Officials’ response to the COVID-19 pandemic has had ups and downs, but they are trying their best.
The University is making strides to ensure prospective international students can still commit to GW even if the pandemic carries into the fall. But officials also botched move-out procedures for current students and left them worried about their belongings.
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Administrators are expecting the University to lose millions from expenses related to the coronavirus, but they are still taking the time to look out for prospective international students.
Provost Brian Blake said at a Faculty Senate meeting Friday that he wants to guarantee refunds on deposits for international students who commit to GW but can’t attend because of the pandemic. Officials are also considering online classes for international students who cannot make it in the fall. In an uncertain and rapidly changing situation, Blake’s consideration is a step forward for students from around the globe who want to come to the University but can’t be certain they’ll make it in time for classes.
International students contribute $166 million to the University’s annual revenue, and their potential inability to attend GW threatens the school’s budget. The University is also considering the potential revenue loss from domestic students who might feel more comfortable staying home than returning to school. That problem is worsened by travel restrictions, which could stay in place over the summer and into the fall. Despite these financial setbacks, officials are working to ensure students can safely attend GW and do not need to worry about their deposit if they drop out at the last minute.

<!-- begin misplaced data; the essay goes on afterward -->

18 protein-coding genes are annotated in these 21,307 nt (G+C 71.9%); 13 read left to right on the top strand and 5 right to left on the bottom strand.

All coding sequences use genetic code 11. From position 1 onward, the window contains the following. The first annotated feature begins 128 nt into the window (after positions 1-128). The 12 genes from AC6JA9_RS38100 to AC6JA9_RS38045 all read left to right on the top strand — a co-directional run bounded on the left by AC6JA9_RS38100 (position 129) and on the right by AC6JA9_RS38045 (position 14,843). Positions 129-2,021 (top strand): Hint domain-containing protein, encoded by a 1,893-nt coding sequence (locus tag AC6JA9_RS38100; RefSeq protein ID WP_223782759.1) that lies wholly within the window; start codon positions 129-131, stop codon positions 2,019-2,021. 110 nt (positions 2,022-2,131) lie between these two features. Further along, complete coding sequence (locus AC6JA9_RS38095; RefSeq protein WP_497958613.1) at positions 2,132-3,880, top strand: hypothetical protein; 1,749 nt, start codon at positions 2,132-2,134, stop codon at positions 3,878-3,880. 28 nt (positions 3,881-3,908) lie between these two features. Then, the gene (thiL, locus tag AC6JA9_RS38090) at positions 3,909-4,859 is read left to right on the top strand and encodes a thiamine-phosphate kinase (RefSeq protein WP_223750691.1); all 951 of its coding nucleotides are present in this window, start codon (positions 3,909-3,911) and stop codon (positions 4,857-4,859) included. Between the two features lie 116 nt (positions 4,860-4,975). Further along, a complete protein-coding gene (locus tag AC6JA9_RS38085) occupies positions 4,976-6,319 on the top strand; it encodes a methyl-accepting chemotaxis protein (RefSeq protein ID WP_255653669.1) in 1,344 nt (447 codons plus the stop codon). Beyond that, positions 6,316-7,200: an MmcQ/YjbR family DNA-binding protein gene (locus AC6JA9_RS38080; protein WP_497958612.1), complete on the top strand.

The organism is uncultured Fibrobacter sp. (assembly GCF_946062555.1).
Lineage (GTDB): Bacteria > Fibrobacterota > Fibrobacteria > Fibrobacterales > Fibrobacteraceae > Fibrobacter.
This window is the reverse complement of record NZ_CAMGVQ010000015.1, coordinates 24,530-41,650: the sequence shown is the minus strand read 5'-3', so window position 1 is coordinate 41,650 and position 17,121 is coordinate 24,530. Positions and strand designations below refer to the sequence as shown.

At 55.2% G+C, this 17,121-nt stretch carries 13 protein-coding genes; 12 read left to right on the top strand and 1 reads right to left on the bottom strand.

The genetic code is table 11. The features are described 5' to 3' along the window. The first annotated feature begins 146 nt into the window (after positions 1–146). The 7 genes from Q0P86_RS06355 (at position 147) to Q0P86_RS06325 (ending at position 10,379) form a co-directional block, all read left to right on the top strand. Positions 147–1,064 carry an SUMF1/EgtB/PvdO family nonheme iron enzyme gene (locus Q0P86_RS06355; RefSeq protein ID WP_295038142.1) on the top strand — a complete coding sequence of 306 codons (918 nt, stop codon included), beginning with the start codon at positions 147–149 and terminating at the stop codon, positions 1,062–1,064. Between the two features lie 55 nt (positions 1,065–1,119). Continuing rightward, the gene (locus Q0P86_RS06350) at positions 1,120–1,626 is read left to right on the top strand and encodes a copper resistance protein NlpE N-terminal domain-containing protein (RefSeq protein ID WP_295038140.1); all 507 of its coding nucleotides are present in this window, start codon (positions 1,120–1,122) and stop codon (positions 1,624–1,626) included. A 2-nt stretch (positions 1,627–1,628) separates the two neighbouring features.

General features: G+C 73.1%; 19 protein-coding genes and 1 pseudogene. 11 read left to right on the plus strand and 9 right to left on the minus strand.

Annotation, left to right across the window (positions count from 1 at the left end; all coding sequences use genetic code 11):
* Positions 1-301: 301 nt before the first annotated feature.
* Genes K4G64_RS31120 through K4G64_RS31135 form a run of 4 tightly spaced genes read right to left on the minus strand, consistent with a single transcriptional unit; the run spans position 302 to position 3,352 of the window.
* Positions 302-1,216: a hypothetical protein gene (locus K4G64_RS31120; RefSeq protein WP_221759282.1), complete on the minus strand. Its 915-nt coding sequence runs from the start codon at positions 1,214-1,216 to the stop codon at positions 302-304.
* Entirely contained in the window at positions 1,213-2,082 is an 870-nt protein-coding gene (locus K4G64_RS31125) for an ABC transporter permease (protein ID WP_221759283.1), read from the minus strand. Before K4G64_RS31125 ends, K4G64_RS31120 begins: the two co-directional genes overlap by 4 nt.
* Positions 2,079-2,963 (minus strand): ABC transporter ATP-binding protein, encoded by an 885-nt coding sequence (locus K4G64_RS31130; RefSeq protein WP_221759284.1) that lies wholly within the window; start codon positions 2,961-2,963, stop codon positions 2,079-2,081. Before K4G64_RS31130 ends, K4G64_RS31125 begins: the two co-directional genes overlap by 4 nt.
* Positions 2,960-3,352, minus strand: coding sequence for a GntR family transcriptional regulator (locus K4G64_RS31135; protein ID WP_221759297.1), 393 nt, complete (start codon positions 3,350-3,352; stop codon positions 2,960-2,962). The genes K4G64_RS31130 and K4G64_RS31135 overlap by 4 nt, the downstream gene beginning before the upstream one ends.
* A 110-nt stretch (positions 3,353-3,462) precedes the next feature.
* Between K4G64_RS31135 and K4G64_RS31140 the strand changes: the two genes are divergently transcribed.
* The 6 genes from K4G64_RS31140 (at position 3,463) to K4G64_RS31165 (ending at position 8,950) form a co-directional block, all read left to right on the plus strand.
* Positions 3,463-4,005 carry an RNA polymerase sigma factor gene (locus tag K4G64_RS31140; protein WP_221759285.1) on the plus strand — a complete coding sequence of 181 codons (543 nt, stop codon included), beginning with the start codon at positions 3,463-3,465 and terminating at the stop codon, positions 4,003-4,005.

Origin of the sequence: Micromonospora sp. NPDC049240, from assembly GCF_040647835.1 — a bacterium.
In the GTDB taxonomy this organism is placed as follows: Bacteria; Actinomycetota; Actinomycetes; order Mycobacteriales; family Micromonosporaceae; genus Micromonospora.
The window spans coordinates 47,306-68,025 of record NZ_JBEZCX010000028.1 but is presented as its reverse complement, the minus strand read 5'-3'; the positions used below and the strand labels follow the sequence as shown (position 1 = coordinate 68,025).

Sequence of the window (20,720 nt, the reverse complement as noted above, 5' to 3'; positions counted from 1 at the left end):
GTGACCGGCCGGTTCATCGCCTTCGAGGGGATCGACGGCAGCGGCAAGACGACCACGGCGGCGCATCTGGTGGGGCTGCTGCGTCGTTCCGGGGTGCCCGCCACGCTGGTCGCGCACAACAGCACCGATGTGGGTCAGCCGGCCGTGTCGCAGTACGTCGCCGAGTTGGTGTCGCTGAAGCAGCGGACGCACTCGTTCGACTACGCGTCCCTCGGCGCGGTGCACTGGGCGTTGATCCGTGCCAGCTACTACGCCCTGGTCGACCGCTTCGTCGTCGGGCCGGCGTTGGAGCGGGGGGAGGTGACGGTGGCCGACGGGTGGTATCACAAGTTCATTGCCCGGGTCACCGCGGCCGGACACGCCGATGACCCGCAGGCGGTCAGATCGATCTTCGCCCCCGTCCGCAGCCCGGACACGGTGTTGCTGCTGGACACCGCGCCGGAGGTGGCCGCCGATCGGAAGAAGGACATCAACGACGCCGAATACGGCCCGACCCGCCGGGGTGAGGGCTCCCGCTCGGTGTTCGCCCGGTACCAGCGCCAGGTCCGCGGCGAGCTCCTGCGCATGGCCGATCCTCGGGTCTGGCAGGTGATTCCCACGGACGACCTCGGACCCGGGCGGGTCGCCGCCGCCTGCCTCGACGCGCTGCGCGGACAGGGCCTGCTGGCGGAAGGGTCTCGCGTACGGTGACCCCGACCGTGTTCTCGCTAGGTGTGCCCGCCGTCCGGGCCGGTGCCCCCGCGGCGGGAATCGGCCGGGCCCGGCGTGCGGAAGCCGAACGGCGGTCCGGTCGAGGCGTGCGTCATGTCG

Students reported that poor communication from the companies left them in the dark about whether their belongings were packed or thrown away, and officials should have done a better job ensuring communication.
The University could have canceled school for the remainder of the semester earlier – like nearby Georgetown and American universities – which might have prevented a messy move-out. That decision would have helped students prepare to move out earlier in the semester. But hindsight is 20/20, and officials are doing their best now.
Students should understand the difficult situation that officials are in and be appreciative of their efforts to protect their belongings. But officials should also do more to communicate with students and guarantee that they will be contacted while their items are packed.
Kiran Hoeffner-Shah, a junior majoring in political science and psychology, is the opinions editor.